Us

Artist Statement: The collages are a part of a larger body of works on a concept named Us. The inexhaustible theme of the relationship between human nature with its social constitution is displayed through juxtaposition and duality in the materialization of the concept. The visual approach to the problem of the individual-society, man-woman, human-nature-social norm is interpreted in layers, in parts, gradually removing redundant information in order to provide insight on the uniqueness of existence.



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ANA JOVANOVSKA received her M.A. in Printmaking from the Faculty of Fine Arts – University Ss. Cyril and Methodius, Skopje, Macedonia (2016). Upon receiving a scholarship she spent time studying abroad attending École supérieure d’arts & médias de Caen/Cherbourg in France (2013-2014). Ana had 10 independent and more than 100 group exhibitions in Macedonia and abroad in countries such as: Serbia, Montenegro, Greece, Bulgaria, Bosnia and Herzegovina, Slovenia, Romania, Czech Republic, Poland, Russia, Italy, France, Germany, Spain, Portugal, Mexico, Argentina, Colombia, USA, UK and so on.

Subtle Ladies

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‘Subtle Ladies,’ grayscale digital scan of original brush and pen and ink drawings on watercolor paper with digital text added, 2019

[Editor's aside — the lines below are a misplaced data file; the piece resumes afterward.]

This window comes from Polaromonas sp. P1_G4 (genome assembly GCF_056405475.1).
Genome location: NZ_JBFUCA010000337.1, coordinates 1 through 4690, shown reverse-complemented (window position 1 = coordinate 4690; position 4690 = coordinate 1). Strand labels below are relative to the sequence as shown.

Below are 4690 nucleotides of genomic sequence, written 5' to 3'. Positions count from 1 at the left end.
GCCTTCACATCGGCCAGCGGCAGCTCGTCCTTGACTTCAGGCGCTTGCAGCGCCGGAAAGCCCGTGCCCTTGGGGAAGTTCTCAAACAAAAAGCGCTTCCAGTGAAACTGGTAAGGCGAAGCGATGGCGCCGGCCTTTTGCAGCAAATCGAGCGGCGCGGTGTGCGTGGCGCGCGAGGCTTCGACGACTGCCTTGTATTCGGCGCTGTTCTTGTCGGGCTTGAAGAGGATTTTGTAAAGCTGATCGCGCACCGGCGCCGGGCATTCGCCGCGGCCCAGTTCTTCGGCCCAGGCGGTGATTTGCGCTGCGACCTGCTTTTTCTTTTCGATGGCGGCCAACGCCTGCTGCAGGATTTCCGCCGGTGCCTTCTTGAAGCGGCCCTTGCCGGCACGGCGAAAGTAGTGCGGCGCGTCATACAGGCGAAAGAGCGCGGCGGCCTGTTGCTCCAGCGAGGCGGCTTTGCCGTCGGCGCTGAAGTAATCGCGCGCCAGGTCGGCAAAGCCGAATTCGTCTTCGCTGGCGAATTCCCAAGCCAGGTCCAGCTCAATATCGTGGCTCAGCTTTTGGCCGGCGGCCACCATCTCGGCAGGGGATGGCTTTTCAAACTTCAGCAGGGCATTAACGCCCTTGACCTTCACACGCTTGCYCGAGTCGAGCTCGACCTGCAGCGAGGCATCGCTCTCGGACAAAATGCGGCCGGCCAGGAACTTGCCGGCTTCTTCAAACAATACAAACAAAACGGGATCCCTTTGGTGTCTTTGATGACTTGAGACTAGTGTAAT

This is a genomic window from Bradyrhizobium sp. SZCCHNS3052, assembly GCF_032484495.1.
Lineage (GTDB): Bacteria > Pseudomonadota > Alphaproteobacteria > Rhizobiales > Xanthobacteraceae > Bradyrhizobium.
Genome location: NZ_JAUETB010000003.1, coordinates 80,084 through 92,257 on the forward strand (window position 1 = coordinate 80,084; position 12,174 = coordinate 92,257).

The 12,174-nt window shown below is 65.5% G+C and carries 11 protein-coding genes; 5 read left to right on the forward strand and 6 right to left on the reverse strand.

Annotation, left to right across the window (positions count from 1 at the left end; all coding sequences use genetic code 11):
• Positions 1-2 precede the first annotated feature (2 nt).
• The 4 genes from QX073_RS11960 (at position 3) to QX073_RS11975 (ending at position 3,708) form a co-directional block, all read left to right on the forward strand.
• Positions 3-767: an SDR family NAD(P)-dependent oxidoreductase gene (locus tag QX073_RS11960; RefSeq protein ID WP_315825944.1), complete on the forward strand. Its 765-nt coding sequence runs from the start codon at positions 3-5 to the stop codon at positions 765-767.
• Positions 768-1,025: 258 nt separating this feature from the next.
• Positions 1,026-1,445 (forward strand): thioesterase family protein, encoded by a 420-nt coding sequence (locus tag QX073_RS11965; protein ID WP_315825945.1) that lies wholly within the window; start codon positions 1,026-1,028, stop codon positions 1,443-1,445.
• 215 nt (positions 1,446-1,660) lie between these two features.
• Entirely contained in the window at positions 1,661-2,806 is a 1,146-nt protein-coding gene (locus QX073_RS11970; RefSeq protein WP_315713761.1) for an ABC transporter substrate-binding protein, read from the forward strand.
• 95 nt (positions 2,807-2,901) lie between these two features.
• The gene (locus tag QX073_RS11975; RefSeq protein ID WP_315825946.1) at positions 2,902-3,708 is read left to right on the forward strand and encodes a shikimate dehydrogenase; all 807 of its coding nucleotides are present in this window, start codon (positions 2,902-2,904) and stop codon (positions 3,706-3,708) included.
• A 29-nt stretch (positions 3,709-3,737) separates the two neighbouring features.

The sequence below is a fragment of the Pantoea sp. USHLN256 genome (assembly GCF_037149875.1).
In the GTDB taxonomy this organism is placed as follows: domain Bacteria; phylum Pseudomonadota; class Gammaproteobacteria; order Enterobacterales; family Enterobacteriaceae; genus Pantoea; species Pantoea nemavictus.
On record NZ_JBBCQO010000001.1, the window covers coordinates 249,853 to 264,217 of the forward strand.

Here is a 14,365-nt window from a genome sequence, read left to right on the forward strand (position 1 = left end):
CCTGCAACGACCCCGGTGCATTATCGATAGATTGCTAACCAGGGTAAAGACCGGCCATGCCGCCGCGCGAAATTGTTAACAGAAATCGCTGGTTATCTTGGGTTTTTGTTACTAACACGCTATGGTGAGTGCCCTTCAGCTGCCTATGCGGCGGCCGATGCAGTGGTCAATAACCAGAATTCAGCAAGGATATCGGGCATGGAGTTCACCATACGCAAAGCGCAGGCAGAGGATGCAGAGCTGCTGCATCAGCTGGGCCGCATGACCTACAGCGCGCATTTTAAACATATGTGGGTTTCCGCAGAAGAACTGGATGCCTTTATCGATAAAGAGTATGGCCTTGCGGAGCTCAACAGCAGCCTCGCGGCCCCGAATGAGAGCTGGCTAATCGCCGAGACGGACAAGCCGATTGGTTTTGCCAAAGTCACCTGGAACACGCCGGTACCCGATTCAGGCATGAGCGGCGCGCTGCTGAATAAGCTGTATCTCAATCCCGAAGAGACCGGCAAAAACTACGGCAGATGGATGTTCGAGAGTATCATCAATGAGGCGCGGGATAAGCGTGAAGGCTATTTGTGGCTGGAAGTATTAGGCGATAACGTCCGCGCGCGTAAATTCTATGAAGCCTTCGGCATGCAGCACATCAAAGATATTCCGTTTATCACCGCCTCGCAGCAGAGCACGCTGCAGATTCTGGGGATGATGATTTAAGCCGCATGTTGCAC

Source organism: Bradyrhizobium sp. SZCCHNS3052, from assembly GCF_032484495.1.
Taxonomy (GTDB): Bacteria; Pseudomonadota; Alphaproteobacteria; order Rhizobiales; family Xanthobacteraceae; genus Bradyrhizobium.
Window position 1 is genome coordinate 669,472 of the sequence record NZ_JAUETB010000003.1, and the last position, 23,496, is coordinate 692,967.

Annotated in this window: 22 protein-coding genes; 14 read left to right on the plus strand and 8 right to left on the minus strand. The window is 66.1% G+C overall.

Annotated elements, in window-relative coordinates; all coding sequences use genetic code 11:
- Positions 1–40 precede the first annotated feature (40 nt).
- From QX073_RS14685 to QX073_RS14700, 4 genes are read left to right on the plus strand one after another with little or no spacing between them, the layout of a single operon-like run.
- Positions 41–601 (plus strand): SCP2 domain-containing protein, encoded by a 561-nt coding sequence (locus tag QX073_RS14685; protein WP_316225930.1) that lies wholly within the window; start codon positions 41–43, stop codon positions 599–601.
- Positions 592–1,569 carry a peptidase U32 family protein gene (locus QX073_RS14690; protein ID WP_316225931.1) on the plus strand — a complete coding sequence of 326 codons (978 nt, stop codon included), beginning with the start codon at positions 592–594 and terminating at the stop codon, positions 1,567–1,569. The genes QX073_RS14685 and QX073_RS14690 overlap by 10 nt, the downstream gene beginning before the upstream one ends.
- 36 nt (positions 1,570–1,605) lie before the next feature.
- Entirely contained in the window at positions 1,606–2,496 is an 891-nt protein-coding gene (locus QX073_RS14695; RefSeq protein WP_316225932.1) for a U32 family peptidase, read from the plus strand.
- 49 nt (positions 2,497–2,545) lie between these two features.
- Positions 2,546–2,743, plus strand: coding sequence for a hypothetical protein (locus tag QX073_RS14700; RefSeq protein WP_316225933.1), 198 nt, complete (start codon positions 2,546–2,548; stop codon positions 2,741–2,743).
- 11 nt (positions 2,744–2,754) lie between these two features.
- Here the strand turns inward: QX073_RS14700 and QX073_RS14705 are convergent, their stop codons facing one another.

JOHN VIEIRA‘s visual art (digital, and in various physical media) has steadily appeared in print in small presses and in gallery and museum group shows in the U.S. and in over a dozen other countries, as well as appearing in mainstream anthologies and reference books, including The Art of Typewriting (Thames & Hudson, 2015) and A Dictionary of the Avant-Gardes, 2nd edition (New York: Schirmer Books, 2000).

Portrait of A Lady Wicca

Artist Statement: Whatever technique I use, my goal is to catch the expression deep inside the character. For me, the portrait is the mirror of the soul of the model…of the painter too. There is a lot of me in my portraits, mixed with a lot of my models.


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‘Portrait of A Lady Wicca,’ Acrylic on Wood, 2019


DOMINIQUE DÈVE is a french painter. His expressionist figurative style allows him to exhibit in Paris, Los Angeles, New Delhi, Sheffield. ArtMajeur Golden Award In 2018, he obtained ArtCheval Medal in 2019. « The portrait is the mirror of the soul, of the model, of the painter. »